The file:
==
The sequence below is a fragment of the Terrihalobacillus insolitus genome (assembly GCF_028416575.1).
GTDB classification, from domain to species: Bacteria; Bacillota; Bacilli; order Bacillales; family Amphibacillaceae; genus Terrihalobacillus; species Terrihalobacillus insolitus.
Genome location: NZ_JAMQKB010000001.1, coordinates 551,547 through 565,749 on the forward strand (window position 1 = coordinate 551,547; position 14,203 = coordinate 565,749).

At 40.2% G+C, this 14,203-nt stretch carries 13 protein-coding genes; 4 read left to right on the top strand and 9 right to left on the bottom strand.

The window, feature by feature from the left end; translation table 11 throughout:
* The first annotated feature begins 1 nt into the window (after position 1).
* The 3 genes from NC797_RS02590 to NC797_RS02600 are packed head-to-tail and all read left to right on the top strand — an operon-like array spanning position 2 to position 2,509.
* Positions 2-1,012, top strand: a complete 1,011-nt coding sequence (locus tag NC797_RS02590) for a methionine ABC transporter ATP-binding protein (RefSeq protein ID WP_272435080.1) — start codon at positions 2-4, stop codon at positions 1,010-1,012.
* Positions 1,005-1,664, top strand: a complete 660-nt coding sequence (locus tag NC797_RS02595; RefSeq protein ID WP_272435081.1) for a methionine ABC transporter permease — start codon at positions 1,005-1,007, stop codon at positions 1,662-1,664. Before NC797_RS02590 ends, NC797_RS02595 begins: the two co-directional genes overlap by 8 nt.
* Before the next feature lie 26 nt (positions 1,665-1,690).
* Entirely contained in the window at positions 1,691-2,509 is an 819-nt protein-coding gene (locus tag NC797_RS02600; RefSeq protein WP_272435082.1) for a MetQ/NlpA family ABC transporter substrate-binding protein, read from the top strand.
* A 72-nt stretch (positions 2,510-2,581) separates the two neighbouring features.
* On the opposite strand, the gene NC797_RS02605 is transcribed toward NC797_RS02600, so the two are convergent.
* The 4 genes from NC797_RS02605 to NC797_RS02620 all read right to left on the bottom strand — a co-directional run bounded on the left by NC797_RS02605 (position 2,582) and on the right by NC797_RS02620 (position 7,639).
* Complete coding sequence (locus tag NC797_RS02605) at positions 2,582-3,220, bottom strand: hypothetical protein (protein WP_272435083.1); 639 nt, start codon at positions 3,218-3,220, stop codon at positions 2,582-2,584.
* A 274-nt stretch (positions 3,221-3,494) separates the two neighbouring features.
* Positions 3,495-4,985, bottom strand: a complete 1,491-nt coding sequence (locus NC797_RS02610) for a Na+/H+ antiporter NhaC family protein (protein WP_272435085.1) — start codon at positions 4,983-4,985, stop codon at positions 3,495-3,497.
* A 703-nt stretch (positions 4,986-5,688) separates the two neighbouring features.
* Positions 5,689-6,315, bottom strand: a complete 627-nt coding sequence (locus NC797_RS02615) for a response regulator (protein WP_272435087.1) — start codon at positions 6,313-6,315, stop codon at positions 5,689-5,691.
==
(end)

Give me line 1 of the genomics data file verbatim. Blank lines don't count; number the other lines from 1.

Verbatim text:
The sequence below is a fragment of the Terrihalobacillus insolitus genome (assembly GCF_028416575.1).